Cloudburst, changing monsoon patterns likely behind extreme rains in Kerala

Cloudburst, changing monsoon patterns likely behind extreme rains in Kerala

As Kerala and nearby states witness extreme rains in the last few days, experts are yet to determine the likely factors behind the strange weather. The combined effect of cloudbursts and climate change is likely to have caused the extreme rainfall in Kerala that wreaked havoc across the state and claimed several lives over the past few days. The Western Ghat region, which includes parts of both Kerala and Tamil Nadu, too received record rainfall last week.

If a region receives 10 centimetres (100 millimetres) of rainfall in an hour, it is likely caused by a cloudburst. Cloudbursts had caused landslides in Uttarakhand in 2017, Jammu in 2014, and Karnataka last year.

The intensity of the rainfall over the past few days in the Western Ghat region of Kerala hinted that it could have been triggered by such a cloudburst. Wayanad and Palakkad received over 36-40 cm rainfall, while the areas adjoining the Lower Periyar dam recorded 45 cm rainfall.

About 43 cm rainfall was received in areas around the Kuttyadi dam, while 20 cm rainfall was recorded at the Sabarimala-Pamba dam region towards the south.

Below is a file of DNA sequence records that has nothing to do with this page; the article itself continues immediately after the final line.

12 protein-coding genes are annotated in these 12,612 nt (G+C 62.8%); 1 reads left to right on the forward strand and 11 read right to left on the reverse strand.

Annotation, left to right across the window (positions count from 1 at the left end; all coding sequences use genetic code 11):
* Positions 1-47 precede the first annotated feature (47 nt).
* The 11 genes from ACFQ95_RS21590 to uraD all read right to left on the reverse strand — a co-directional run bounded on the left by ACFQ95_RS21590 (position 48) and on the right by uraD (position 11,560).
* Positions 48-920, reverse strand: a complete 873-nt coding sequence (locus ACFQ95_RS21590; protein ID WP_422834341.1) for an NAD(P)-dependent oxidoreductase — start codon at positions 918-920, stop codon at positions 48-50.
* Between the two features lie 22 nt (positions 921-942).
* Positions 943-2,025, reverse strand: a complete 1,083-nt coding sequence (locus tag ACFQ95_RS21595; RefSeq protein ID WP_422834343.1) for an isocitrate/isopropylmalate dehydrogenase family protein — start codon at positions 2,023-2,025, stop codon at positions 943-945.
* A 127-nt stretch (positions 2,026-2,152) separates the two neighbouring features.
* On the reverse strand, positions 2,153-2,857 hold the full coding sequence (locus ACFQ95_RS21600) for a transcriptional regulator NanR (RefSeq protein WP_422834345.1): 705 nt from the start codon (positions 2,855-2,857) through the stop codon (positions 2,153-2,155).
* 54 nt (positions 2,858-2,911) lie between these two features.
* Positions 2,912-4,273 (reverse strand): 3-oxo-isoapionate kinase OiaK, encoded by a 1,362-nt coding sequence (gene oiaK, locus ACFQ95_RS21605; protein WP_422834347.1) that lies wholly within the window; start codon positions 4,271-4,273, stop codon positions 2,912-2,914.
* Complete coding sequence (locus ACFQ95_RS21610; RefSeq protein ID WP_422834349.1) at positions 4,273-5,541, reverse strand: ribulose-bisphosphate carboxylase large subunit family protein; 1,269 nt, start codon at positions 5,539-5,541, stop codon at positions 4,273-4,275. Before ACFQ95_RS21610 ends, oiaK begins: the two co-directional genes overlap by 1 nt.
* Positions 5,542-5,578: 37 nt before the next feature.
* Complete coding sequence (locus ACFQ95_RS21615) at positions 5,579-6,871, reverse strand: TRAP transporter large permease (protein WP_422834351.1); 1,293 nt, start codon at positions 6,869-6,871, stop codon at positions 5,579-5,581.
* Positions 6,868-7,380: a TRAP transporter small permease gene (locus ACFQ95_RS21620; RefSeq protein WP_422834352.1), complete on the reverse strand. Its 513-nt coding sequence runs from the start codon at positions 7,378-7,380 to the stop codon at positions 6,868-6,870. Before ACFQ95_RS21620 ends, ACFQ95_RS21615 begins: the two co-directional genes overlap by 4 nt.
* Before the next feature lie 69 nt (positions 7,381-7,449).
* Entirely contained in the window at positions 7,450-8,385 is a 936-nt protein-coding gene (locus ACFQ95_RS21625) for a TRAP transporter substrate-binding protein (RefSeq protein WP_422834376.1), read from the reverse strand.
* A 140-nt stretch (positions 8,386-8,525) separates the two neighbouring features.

Record rainfall in Ooty

Ooty received around 91.1 cm rainfall for nearly 24 hours from August 7 to 8. This is inferred to be the heaviest rainfall across South India. Avalanche Lake area in Ooty received a record rainfall of 91.1 cm. This too could have been the result of a cloudburst, the experts pointed out.

Koyilandi in Kerala is said to have received around 91 cm rainfall in May 1961, putting it on the second place on the all-time records' list.

Cloud cover

Widespread rainfall between 20 to 40 cm may occur in hilly regions of Kerala if there is strong cloud cover backed by depression.

The formation of the cumulonimbus clouds had caused heavy rainfall in Kerala, said Cochin University of Science and Technology associate director Dr S Abhilash.

Normal monsoon clouds are about 4-km thick over land, but cumulonimbus clouds may attain 12-km depth and can cause thunderstorms that can trigger landslides. Further studies have to be conducted to ascertain if a cloudburst had occurred.

However, the weather department does not agree with the possibility of a cloudburst. Nor do they reject it completely. They merely categorise unusually intense rains as heavy to heavy rainfall.

Another factor

The climate change has drastically upset the monsoon patterns.

About 7 cm rainfall was received at Udumalpet in Tamil Nadu, which is considered to be a rainshadow region. This is being cited as yet another example of the changing rainfall patterns.

Thunderstorms during June-July is also considered to be a new phenomenon.

As the rainfall pattern and its destructive power rises, new studies have to be undertaken and the habitable areas of the hilly regions have to be classified.

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